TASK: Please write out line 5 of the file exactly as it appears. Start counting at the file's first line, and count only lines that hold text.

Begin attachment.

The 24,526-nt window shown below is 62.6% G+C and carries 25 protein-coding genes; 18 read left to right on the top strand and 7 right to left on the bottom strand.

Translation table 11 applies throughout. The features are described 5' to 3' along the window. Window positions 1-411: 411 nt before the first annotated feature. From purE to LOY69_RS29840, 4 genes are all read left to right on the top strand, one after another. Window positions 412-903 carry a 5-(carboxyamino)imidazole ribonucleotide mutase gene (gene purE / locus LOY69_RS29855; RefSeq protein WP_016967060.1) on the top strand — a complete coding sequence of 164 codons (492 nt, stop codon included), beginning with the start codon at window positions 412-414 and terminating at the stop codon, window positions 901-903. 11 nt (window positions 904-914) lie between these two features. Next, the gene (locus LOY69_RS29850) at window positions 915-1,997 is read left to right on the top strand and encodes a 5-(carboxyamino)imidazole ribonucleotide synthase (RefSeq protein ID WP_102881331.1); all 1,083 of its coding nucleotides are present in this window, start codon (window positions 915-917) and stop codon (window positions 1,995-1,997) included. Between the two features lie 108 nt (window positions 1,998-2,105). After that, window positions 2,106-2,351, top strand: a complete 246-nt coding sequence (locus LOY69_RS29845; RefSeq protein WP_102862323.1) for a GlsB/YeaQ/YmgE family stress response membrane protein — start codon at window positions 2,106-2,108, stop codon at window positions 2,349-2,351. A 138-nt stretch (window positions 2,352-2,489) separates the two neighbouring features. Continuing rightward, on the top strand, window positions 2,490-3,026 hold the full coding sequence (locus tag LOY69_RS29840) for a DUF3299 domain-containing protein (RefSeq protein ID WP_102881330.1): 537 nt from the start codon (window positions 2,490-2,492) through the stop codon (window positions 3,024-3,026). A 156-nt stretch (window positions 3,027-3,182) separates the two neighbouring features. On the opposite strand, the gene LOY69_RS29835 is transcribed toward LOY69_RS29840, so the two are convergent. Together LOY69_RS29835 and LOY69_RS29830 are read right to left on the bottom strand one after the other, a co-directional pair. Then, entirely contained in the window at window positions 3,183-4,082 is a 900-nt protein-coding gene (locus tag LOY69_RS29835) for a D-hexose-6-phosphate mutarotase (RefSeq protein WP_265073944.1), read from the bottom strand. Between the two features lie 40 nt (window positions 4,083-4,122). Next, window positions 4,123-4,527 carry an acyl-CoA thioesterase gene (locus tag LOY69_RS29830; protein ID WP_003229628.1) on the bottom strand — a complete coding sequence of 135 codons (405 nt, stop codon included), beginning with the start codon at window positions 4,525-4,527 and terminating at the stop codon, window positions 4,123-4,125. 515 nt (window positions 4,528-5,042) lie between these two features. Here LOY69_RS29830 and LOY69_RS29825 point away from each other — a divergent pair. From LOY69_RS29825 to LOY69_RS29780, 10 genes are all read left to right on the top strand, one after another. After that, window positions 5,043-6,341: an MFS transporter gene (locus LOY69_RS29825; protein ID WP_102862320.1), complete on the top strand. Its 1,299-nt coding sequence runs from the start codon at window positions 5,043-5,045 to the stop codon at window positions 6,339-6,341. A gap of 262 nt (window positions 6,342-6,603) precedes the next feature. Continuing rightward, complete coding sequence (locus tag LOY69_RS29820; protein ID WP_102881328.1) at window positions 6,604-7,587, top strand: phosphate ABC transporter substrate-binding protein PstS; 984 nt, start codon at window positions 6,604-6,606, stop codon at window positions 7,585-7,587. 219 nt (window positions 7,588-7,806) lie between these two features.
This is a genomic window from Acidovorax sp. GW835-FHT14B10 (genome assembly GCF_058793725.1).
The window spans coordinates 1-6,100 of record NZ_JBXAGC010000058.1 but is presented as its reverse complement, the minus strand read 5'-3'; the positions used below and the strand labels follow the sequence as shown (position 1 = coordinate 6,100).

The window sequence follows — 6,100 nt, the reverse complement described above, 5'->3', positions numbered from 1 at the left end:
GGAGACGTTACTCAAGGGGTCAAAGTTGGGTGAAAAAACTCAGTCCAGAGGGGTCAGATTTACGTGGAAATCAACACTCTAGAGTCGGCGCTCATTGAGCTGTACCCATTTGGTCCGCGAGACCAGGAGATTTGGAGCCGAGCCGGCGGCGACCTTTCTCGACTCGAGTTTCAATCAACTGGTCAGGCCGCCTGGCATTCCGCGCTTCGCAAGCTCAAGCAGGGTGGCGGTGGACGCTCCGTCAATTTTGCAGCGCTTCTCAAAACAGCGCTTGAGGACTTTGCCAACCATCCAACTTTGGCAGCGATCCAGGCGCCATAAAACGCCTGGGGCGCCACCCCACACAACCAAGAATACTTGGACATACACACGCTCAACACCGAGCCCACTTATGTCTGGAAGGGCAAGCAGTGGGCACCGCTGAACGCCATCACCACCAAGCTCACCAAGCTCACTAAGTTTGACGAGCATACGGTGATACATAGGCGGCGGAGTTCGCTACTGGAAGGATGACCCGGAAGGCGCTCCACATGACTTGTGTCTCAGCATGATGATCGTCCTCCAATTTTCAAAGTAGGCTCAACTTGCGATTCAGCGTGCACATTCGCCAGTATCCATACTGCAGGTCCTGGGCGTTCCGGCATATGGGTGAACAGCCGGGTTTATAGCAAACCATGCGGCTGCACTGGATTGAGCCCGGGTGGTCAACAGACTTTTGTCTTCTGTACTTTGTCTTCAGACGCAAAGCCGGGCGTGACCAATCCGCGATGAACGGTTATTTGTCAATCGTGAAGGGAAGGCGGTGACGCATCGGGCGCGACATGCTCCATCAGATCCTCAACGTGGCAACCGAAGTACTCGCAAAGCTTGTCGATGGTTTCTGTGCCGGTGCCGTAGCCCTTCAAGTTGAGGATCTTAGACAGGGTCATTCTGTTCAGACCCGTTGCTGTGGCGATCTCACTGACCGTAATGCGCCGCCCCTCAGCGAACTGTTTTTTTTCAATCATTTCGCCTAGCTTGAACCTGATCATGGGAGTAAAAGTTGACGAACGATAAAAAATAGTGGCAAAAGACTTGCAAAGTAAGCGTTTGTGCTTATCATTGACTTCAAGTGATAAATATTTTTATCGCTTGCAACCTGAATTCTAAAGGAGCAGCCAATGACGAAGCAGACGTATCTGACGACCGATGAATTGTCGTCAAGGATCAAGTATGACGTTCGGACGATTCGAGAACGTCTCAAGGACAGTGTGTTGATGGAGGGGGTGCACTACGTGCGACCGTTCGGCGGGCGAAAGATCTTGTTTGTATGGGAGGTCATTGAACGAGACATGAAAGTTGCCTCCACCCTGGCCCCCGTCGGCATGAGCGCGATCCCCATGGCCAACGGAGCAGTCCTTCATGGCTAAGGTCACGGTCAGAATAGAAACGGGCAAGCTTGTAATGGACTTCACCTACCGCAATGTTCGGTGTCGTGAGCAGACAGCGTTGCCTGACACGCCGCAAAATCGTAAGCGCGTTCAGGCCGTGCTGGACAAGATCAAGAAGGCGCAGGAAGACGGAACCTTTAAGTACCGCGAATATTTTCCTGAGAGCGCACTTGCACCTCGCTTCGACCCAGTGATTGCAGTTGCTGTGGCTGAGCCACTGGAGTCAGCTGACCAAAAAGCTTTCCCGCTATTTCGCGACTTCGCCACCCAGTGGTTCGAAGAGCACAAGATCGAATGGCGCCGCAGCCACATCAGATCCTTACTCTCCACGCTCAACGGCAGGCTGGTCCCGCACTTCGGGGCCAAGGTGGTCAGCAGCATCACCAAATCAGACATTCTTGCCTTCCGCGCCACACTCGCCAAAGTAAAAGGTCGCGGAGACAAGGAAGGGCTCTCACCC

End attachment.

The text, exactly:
The window sequence follows — 6,100 nt, the reverse complement described above, 5'->3', positions numbered from 1 at the left end: